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Virgin of the Immaculate Conception



Bartolomé Esteban Murillo (1617-1682)
Virgin of the Immaculate Conception
pen and brown ink with brown wash on brown-toned paper
AGLC 339 @ A.G Leventis Gallery

During the past 30 years, the reputation of Bartolomé Esteban Murillo has greatly improved. It is hard to believe that in the 18th century and for much of the 19th, he was rated as the equal of Titian and Velázquez. Murillo’s fall from grace was vertiginous. As Western culture became secularized and as modern art came into being, there was little space for a painter whose fame was based on his excellence as a devotional painter. His paintings are illustrations of Catholic dogma, doctrine and devotion, which were alien to the formation of the modern temperament. The fact that he was indeed a superb painter counted for little. Slowly but surely, he has recovered much of the lost ground. The revival of interest was abetted by the systematic study of his drawings. Despite the fact that Murillo was a dedicated draughtsman, only approximately 125 of his drawings have come to light. More are certain to be discovered. Murillo was versatile, using virtually all the media available at the time. The number of preparatory drawings is a surprise. Murillo was always thought to be a facile painter, almost intuitive in the execution of his works. However, it turns out that a significant percentage of the drawings were made to help him devise his compositions. These drawings follow a pattern, by which the artist concentrated on the principal figure and omitted details of the setting or background.  

The drawing in the A. G. Leventis Collection (c. 1660- 1675) is characteristic of this working method. It has long been known that the drawing is related to one of his important late paintings, the Virgin of the Immaculate Conception, in the Nelson-Atkins Museum of Art, Kansas City. The subject was frequently painted by Murillo. Seville, his birthplace, was renowned for its fervent devotion to this cult and actively supported the movement to elevate the Immaculate Conception from a doctrine to a dogma of the Catholic Church. Hence, the demand for paintings of this subject was intense. There are approximately 20 autograph versions by Murillo in existence, none of which, with one or two exceptions, repeats the composition of any of the others. The iconography of this subject does not leave an artist much to work with – the Virgin Mary stands in an indeterminate place amidst the clouds, escorted by putti, some of which hold symbols of her purity. Perhaps this is the reason why Murillo needed to rethink his approach to the subject in this drawing.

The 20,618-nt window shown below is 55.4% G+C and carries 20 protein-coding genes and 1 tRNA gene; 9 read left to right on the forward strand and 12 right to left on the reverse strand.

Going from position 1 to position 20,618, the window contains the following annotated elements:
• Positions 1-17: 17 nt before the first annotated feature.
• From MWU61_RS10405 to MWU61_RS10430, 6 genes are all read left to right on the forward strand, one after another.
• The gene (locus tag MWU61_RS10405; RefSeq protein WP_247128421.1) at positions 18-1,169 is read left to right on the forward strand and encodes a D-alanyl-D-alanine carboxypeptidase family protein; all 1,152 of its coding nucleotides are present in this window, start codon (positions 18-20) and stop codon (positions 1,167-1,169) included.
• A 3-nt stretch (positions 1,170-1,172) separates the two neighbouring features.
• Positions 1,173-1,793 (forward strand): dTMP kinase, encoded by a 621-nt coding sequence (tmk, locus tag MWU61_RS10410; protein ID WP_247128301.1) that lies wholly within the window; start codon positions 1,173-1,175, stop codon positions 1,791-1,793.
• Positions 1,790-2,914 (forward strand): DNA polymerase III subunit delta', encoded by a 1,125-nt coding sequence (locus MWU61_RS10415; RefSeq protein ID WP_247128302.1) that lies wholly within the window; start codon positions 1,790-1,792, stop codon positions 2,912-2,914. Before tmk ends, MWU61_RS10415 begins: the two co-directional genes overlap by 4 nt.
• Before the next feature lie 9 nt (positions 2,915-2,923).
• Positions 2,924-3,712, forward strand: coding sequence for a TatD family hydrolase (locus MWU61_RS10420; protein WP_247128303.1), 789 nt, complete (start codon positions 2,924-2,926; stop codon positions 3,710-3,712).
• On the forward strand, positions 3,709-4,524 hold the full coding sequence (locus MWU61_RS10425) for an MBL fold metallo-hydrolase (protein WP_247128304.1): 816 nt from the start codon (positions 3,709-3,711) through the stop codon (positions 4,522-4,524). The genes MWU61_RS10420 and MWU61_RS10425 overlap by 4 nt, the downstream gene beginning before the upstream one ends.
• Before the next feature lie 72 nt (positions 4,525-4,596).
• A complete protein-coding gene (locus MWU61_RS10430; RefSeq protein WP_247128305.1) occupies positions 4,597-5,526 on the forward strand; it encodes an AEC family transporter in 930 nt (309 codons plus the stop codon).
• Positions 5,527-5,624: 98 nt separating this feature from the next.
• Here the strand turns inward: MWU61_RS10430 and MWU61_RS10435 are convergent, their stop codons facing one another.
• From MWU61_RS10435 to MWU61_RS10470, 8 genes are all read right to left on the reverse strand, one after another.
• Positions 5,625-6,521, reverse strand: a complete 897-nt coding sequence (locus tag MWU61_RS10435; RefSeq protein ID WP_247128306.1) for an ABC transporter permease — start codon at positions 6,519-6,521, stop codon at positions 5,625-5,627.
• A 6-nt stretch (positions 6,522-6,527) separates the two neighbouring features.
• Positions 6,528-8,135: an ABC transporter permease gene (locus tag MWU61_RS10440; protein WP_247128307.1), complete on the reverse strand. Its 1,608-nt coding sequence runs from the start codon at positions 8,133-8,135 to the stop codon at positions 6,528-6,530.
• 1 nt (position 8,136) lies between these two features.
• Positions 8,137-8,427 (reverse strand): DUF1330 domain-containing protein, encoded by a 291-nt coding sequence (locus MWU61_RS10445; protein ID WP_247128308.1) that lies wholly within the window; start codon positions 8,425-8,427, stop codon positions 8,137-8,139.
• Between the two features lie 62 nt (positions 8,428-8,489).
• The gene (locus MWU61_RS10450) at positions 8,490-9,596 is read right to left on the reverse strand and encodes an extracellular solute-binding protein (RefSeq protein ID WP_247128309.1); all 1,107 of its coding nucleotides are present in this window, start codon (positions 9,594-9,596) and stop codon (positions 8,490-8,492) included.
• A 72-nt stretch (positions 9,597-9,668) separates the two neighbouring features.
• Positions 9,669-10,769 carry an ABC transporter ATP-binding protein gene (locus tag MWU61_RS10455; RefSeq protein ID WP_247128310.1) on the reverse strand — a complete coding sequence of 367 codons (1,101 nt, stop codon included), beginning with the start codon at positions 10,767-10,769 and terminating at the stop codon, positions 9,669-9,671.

Murillo used one of his favourite techniques, pen and brown ink with brown wash. In this drawing, he employed a toned paper, which established a mellow atmosphere. Linear elements certainly predominate. Following his practice, he developed the composition using closely spaced, parallel lines for the shading, occasionally adding short, zigzag passages in darker ink, as can be seen in the drapery folds at the bottom of the mantle. After drawing the figure with pen and ink, Murillo softened the shadows by adding brown wash. Then, he brought the putti to life. Murillo must have rendered more putti than any other painter in the history of European art. Five are included in this drawing, far fewer than appear in the finished painting. However, there are also drawings which consist only of putti flying at high altitude. Other changes between the drawing and the painting are relatively few. Murillo had established the composition and the distribution of light and shadow to his satisfaction. The drawing, which is in excellent condition, is an epitome of the draughtsmanship of this exceptional, original painter of the Baroque

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About the artist

He was the leading painter in Seville in the late 17th century, and his work was widely admired throughout Europe in the 18th century and much of the 19th. Though known mostly for his Counter-Reformation religious paintings, especially of the Immaculate Conception, he also painted lively scenes of women and children engaged in everyday activities. His early works were influenced by Diego Velázquez and Francisco de Zurbarán. His fame rested on his skill in rendering Catholic dogma accessible in paintings that appealed to the faithful.

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